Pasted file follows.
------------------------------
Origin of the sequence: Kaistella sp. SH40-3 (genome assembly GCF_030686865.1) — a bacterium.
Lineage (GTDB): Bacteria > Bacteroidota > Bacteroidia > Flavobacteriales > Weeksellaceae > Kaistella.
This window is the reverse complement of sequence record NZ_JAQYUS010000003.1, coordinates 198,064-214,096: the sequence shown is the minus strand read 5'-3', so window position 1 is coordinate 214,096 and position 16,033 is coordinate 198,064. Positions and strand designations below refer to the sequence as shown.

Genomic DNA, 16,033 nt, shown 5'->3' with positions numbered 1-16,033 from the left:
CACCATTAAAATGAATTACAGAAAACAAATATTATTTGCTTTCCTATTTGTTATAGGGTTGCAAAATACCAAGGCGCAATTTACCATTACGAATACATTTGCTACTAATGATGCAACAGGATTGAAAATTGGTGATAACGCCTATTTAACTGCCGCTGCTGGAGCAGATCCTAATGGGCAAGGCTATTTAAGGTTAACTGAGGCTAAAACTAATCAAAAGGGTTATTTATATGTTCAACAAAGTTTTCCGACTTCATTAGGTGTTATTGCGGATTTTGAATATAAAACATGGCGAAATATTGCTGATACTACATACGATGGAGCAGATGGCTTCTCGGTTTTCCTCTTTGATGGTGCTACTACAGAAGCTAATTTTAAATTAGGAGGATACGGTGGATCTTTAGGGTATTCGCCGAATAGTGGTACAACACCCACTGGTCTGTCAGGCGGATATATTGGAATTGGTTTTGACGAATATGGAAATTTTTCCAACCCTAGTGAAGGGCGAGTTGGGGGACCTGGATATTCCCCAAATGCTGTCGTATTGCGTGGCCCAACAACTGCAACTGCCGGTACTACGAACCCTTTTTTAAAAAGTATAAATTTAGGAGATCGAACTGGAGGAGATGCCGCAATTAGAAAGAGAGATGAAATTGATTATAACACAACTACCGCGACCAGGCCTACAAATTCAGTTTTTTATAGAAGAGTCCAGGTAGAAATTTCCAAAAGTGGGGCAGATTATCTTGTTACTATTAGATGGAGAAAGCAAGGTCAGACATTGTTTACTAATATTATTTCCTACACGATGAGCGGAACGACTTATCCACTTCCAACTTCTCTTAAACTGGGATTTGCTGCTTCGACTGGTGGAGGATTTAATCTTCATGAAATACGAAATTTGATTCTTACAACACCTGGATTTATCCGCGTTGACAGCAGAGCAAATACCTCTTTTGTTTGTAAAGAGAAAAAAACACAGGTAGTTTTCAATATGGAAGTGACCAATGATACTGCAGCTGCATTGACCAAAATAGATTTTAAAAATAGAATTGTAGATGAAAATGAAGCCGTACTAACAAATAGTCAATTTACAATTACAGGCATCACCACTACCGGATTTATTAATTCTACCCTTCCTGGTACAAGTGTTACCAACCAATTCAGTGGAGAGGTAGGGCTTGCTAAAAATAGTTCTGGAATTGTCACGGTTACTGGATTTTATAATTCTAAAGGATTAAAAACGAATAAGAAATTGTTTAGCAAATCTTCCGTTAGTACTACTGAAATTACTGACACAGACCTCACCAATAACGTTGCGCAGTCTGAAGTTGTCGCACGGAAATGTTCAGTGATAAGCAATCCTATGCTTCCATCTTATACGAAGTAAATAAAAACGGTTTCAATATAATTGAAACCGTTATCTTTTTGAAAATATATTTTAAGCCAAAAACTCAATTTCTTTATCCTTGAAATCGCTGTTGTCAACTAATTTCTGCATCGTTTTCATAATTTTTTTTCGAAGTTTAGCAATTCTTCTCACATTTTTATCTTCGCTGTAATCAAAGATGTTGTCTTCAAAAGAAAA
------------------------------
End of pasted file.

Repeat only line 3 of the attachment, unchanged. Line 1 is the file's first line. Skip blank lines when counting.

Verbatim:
This window is the reverse complement of sequence record NZ_JAQYUS010000003.1, coordinates 198,064-214,096: the sequence shown is the minus strand read 5'-3', so window position 1 is coordinate 214,096 and position 16,033 is coordinate 198,064. Positions and strand designations below refer to the sequence as shown.